Something I’ve realized in my life, whether professionally or in my own projects, is that the projects on which I most enjoy working are those which provide value by making the jobs or lives of others easier.
I enjoy working on utility projects, rather than novelty projects.
Utility projects, for me, are those that solve discreet problems for people. They are tools which make people’s lives easier and don’t rely on capturing attention, using algorithms to measure and optimize engagement. Solving real problems, and solving them well, should be all that is needed to drive engagement and satisfaction.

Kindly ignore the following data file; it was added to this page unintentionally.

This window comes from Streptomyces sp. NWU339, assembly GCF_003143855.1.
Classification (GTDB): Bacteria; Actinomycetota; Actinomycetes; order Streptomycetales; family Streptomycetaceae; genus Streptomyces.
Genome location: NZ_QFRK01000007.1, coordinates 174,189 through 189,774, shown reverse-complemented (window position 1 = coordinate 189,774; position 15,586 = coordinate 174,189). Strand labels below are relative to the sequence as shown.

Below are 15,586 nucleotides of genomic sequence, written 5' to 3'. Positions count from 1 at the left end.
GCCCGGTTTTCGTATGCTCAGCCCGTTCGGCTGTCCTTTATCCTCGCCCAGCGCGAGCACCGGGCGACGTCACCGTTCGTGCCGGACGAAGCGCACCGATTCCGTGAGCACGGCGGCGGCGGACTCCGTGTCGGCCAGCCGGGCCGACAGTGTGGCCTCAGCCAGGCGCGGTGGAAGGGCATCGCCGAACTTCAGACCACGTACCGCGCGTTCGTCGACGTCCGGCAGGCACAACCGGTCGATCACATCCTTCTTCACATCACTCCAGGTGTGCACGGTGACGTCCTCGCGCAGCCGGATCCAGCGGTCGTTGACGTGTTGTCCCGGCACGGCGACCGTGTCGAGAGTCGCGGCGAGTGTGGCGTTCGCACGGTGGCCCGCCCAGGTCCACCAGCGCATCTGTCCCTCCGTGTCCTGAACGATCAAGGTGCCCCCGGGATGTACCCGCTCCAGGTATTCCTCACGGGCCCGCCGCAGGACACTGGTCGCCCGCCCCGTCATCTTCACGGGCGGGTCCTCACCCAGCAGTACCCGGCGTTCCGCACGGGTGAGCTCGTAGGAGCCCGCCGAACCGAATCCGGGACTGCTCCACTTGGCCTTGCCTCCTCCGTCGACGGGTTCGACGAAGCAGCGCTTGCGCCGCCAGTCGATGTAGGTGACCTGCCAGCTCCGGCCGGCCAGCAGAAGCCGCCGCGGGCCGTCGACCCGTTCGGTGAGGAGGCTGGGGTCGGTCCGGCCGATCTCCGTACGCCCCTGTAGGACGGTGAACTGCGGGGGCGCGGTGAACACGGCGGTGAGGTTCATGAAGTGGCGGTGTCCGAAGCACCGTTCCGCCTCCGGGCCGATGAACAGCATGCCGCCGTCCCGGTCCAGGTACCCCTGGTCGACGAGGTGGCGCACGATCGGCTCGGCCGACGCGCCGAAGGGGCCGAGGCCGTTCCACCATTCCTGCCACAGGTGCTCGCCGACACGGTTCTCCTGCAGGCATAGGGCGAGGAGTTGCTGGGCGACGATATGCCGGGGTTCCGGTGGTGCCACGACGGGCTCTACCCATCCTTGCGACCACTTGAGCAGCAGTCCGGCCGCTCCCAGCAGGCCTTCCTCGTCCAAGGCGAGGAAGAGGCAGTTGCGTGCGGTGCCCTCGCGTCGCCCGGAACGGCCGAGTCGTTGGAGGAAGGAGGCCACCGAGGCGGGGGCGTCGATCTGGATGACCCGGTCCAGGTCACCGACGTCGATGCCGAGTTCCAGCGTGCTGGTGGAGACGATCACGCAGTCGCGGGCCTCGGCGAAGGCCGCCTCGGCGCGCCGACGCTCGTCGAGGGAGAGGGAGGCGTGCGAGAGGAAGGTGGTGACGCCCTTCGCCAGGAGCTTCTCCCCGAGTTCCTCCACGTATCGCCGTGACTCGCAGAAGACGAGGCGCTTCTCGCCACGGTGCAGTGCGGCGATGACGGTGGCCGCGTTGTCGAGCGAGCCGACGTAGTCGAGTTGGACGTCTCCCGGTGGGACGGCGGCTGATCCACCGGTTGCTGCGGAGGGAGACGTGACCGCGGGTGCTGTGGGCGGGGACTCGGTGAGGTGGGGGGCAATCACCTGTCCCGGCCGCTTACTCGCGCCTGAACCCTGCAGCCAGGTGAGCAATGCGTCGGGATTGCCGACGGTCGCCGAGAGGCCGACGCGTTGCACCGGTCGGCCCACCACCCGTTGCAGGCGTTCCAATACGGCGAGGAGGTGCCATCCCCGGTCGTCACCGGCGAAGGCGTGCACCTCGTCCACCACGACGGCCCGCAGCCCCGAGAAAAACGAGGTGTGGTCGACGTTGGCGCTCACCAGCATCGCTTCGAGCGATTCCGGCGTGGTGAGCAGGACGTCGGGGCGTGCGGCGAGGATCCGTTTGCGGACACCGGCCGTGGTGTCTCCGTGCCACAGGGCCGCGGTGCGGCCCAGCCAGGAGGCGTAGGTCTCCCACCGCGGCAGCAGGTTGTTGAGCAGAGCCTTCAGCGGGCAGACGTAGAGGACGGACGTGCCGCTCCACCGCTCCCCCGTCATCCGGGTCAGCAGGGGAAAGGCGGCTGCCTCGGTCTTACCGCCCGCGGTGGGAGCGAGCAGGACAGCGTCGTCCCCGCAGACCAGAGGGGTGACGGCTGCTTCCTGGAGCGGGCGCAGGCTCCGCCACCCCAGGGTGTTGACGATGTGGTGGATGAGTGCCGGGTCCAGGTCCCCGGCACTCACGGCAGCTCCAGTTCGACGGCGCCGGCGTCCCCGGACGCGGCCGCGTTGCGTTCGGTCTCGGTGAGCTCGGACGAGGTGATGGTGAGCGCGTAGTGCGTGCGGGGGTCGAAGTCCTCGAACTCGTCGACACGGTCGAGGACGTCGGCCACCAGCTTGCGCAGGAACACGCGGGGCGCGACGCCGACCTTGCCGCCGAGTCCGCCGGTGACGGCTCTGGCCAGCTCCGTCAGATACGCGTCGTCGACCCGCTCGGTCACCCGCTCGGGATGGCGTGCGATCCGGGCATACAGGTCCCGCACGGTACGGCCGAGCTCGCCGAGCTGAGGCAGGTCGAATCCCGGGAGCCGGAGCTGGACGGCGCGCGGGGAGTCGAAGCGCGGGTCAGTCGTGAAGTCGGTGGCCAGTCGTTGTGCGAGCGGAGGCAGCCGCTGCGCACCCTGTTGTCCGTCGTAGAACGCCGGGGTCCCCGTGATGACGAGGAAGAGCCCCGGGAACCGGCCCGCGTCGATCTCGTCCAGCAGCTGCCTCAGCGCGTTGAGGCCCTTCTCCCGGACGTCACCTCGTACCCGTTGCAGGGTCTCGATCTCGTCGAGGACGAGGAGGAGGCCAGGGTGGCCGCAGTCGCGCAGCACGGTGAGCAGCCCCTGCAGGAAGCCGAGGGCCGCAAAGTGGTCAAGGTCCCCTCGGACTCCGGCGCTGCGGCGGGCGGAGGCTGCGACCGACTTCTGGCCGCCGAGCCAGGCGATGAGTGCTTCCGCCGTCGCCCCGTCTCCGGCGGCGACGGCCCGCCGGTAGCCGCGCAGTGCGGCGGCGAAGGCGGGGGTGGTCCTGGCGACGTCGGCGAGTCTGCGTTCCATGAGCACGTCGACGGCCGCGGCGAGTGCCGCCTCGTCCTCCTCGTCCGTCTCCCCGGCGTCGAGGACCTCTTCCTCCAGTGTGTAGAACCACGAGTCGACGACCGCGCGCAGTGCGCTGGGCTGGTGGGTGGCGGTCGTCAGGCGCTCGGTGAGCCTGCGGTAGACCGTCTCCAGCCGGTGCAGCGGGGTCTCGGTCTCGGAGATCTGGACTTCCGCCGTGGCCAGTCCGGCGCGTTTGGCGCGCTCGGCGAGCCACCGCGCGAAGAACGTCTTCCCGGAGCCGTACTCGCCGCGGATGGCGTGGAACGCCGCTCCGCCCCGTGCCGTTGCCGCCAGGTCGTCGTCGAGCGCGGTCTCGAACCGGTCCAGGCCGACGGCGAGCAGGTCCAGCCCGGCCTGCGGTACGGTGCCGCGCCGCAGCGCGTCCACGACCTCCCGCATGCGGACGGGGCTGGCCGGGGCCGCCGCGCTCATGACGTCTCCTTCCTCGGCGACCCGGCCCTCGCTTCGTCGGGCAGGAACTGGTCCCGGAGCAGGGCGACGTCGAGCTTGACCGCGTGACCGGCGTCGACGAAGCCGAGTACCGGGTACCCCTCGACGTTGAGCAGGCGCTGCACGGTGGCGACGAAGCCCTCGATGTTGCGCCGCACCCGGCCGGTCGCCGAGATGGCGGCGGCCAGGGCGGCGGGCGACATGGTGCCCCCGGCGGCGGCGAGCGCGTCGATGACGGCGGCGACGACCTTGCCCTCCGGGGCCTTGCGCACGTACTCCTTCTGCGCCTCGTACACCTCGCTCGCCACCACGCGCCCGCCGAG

Utilities also have the potential to live longer than novelties. Utilities which add value for users never go out of fashion. When you are solving real problems experienced by real people, you’re in the realm of utility rather than novelty.
In the past I would have said I enjoy building developer tools - tools to make the jobs of engineers better. My side projects like iota and rustbox are oriented towards developers. In recent years I’ve noticed that I have the same passion and enthusiasm in designing and building tools for our clients in Propylon, and that ultimately they are in the same category - not developer focused, but utilities. Solutions which make the jobs of real people easier.
Those are the problems I have found myself working to solve over the years, and at least for now, those are solutions I want to invest in moving forwards.